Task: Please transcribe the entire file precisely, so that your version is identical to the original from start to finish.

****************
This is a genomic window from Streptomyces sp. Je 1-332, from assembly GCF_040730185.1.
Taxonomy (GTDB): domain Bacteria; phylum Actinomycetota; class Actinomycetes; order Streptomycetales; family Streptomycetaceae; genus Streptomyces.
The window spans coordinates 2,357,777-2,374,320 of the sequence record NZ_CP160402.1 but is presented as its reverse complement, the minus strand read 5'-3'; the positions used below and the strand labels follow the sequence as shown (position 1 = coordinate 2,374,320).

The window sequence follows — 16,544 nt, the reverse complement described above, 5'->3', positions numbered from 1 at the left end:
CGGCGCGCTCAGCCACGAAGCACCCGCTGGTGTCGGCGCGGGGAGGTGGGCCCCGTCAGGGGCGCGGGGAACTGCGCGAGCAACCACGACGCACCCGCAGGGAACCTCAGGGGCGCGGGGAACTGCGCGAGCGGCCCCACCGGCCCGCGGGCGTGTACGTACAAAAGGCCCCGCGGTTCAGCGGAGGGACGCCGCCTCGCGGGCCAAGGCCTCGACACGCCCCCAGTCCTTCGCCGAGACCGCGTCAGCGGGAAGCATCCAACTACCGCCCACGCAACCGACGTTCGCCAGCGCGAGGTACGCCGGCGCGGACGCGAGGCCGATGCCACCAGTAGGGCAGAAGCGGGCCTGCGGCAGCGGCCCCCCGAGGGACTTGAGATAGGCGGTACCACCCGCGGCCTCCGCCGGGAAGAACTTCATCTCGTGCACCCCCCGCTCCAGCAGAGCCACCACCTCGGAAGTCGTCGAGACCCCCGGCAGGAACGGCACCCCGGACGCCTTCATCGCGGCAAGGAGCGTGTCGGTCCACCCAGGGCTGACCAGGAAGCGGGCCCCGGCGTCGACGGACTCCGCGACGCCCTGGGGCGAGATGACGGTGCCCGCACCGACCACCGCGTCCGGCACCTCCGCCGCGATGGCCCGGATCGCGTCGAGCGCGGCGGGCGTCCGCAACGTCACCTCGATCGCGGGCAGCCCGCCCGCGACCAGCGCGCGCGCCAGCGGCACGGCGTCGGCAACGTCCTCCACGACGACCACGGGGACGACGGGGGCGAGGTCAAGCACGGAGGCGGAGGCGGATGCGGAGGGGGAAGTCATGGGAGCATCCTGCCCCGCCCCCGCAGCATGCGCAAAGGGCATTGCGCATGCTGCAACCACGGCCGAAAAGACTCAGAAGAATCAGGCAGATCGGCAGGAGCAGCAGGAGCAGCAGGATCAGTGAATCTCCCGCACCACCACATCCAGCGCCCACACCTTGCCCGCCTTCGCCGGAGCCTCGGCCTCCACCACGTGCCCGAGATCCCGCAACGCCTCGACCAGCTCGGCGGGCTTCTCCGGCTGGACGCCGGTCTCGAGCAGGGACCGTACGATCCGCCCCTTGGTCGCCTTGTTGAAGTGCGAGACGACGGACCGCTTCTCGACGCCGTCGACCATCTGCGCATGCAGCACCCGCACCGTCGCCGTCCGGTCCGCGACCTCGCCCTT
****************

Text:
This is a genomic window from Streptomyces sp. Je 1-332, from assembly GCF_040730185.1.
Taxonomy (GTDB): domain Bacteria; phylum Actinomycetota; class Actinomycetes; order Streptomycetales; family Streptomycetaceae; genus Streptomyces.
The window spans coordinates 2,357,777-2,374,320 of the sequence record NZ_CP160402.1 but is presented as its reverse complement, the minus strand read 5'-3'; the positions used below and the strand labels follow the sequence as shown (position 1 = coordinate 2,374,320).

The window sequence follows — 16,544 nt, the reverse complement described above, 5'->3', positions numbered from 1 at the left end:
CGGCGCGCTCAGCCACGAAGCACCCGCTGGTGTCGGCGCGGGGAGGTGGGCCCCGTCAGGGGCGCGGGGAACTGCGCGAGCAACCACGACGCACCCGCAGGGAACCTCAGGGGCGCGGGGAACTGCGCGAGCGGCCCCACCGGCCCGCGGGCGTGTACGTACAAAAGGCCCCGCGGTTCAGCGGAGGGACGCCGCCTCGCGGGCCAAGGCCTCGACACGCCCCCAGTCCTTCGCCGAGACCGCGTCAGCGGGAAGCATCCAACTACCGCCCACGCAACCGACGTTCGCCAGCGCGAGGTACGCCGGCGCGGACGCGAGGCCGATGCCACCAGTAGGGCAGAAGCGGGCCTGCGGCAGCGGCCCCCCGAGGGACTTGAGATAGGCGGTACCACCCGCGGCCTCCGCCGGGAAGAACTTCATCTCGTGCACCCCCCGCTCCAGCAGAGCCACCACCTCGGAAGTCGTCGAGACCCCCGGCAGGAACGGCACCCCGGACGCCTTCATCGCGGCAAGGAGCGTGTCGGTCCACCCAGGGCTGACCAGGAAGCGGGCCCCGGCGTCGACGGACTCCGCGACGCCCTGGGGCGAGATGACGGTGCCCGCACCGACCACCGCGTCCGGCACCTCCGCCGCGATGGCCCGGATCGCGTCGAGCGCGGCGGGCGTCCGCAACGTCACCTCGATCGCGGGCAGCCCGCCCGCGACCAGCGCGCGCGCCAGCGGCACGGCGTCGGCAACGTCCTCCACGACGACCACGGGGACGACGGGGGCGAGGTCAAGCACGGAGGCGGAGGCGGATGCGGAGGGGGAAGTCATGGGAGCATCCTGCCCCGCCCCCGCAGCATGCGCAAAGGGCATTGCGCATGCTGCAACCACGGCCGAAAAGACTCAGAAGAATCAGGCAGATCGGCAGGAGCAGCAGGAGCAGCAGGATCAGTGAATCTCCCGCACCACCACATCCAGCGCCCACACCTTGCCCGCCTTCGCCGGAGCCTCGGCCTCCACCACGTGCCCGAGATCCCGCAACGCCTCGACCAGCTCGGCGGGCTTCTCCGGCTGGACGCCGGTCTCGAGCAGGGACCGTACGATCCGCCCCTTGGTCGCCTTGTTGAAGTGCGAGACGACGGACCGCTTCTCGACGCCGTCGACCATCTGCGCATGCAGCACCCGCACCGTCGCCGTCCGGTCCGCGACCTCGCCCTT